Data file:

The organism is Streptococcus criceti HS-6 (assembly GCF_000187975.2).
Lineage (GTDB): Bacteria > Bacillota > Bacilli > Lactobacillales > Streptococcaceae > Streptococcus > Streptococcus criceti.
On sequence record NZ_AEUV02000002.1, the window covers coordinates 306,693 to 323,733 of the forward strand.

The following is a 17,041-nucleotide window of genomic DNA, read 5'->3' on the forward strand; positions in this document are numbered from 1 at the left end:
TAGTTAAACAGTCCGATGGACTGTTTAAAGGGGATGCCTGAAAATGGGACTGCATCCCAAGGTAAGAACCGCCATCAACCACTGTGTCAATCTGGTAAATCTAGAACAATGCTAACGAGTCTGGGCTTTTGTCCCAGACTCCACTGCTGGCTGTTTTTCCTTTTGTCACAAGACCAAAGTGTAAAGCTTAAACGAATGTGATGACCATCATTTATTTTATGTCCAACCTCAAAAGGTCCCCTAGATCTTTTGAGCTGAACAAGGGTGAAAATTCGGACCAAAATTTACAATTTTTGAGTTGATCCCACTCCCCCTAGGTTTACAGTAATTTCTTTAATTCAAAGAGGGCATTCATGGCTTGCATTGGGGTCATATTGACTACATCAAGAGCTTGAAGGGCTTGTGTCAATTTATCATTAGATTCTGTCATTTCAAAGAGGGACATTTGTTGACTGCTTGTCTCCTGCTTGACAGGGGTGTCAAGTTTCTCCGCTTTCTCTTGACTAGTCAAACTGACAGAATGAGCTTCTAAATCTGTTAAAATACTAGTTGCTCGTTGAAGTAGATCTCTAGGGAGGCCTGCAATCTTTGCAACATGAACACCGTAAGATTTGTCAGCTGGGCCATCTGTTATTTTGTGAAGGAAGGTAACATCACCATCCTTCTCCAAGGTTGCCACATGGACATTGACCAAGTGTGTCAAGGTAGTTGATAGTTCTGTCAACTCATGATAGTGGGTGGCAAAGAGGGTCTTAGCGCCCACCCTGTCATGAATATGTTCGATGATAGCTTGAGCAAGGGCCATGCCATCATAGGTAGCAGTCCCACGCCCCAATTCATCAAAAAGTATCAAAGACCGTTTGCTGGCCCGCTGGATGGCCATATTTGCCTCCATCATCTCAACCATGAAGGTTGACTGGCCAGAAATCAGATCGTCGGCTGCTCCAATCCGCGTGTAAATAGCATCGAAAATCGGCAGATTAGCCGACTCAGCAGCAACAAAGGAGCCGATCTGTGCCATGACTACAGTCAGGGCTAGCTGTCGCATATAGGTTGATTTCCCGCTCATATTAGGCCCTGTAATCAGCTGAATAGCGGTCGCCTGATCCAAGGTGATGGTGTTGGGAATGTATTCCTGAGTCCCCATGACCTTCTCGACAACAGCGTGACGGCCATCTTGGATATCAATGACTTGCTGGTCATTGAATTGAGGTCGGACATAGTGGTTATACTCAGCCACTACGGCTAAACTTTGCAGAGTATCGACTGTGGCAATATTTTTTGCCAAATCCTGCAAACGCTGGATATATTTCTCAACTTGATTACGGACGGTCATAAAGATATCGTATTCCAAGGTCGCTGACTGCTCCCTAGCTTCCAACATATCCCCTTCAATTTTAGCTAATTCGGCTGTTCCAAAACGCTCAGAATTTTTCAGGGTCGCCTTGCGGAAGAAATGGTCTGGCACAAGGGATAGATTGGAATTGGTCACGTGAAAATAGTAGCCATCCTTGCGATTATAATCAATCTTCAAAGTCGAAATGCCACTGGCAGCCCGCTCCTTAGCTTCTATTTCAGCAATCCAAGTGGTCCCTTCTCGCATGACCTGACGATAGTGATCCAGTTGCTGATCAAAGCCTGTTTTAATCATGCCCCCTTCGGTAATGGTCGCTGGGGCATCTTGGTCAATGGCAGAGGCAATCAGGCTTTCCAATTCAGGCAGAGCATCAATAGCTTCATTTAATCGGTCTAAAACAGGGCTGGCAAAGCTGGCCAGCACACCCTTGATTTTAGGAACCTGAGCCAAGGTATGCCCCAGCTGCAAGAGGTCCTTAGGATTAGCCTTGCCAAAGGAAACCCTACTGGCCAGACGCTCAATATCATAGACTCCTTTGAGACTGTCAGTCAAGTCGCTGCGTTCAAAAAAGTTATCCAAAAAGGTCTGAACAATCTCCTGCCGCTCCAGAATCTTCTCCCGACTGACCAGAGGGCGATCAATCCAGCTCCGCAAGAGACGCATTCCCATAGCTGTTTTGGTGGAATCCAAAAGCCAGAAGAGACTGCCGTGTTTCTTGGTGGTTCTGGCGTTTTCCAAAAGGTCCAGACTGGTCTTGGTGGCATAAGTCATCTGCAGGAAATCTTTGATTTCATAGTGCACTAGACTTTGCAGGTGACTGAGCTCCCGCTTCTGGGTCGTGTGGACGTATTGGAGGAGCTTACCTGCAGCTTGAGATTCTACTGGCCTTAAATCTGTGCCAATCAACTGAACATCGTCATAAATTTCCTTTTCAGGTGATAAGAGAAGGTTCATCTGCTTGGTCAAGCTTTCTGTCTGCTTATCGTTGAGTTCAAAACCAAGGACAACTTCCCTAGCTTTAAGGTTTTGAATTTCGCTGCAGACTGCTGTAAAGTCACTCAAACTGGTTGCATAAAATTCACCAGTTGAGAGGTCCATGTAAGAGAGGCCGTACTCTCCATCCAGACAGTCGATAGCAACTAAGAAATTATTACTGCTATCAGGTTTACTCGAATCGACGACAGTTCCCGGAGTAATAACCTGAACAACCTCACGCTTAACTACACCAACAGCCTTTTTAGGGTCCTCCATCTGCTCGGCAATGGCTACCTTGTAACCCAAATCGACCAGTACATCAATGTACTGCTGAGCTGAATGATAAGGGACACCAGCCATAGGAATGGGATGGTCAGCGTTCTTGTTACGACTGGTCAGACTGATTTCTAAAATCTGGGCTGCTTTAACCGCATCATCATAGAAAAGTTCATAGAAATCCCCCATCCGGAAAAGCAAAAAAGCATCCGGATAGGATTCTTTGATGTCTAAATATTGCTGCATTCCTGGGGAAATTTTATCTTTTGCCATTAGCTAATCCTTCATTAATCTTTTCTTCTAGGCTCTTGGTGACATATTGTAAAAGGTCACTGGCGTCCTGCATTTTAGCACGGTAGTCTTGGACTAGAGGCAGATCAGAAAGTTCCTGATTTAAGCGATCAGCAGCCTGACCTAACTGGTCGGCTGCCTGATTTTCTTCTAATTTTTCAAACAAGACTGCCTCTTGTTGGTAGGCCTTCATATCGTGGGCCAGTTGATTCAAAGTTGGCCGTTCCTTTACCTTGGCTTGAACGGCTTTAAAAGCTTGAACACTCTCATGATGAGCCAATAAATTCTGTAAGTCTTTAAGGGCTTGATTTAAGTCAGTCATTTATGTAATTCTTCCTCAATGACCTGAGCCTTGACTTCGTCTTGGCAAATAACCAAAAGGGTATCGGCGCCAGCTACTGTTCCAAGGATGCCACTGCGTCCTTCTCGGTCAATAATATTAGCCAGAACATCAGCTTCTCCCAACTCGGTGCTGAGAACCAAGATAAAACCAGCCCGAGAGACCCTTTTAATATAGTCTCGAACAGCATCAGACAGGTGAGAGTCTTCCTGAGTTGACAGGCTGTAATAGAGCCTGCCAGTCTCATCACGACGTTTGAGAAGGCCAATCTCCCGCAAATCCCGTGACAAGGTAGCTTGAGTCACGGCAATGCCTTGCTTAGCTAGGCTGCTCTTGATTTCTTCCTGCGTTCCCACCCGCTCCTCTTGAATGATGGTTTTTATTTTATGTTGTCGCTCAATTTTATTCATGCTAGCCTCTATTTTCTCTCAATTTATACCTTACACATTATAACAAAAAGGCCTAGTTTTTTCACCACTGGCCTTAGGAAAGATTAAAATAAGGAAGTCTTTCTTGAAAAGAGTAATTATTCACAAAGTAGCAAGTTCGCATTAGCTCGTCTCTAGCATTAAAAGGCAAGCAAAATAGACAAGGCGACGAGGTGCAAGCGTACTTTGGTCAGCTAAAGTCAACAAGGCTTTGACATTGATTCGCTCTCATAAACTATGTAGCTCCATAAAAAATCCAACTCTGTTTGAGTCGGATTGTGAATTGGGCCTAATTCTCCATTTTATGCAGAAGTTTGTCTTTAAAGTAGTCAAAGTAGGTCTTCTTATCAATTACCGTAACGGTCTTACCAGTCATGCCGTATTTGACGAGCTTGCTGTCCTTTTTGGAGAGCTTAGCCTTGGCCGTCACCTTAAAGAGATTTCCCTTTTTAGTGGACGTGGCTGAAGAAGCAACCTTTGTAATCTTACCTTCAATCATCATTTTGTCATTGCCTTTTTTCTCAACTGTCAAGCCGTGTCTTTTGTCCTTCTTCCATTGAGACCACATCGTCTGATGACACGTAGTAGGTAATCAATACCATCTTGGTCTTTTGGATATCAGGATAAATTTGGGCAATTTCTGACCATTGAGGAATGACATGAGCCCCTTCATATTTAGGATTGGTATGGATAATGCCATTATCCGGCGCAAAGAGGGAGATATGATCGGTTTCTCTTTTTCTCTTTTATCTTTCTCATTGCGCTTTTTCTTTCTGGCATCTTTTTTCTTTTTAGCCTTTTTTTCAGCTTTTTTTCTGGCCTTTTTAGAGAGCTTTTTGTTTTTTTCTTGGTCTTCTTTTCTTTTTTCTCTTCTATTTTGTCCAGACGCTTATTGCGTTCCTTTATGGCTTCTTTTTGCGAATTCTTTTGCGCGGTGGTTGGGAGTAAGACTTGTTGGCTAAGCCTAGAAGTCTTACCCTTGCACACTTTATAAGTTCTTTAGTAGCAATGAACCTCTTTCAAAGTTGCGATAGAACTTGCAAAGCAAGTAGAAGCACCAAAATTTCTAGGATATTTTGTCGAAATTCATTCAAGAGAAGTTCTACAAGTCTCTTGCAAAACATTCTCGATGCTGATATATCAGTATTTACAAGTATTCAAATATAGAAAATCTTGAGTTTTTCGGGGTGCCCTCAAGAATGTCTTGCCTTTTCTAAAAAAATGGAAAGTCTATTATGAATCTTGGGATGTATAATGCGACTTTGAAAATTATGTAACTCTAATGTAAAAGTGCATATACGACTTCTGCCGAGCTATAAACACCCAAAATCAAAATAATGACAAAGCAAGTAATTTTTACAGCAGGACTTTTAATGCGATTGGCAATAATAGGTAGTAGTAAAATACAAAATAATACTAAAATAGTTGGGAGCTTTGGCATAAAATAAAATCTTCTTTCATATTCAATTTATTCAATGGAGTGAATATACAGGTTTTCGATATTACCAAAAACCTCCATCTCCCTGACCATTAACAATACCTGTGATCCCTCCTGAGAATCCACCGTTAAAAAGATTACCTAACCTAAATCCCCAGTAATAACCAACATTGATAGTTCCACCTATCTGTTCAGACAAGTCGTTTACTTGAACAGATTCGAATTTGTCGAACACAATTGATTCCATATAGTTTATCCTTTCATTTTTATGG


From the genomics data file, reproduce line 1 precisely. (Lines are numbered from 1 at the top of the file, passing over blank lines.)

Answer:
The organism is Streptococcus criceti HS-6 (assembly GCF_000187975.2).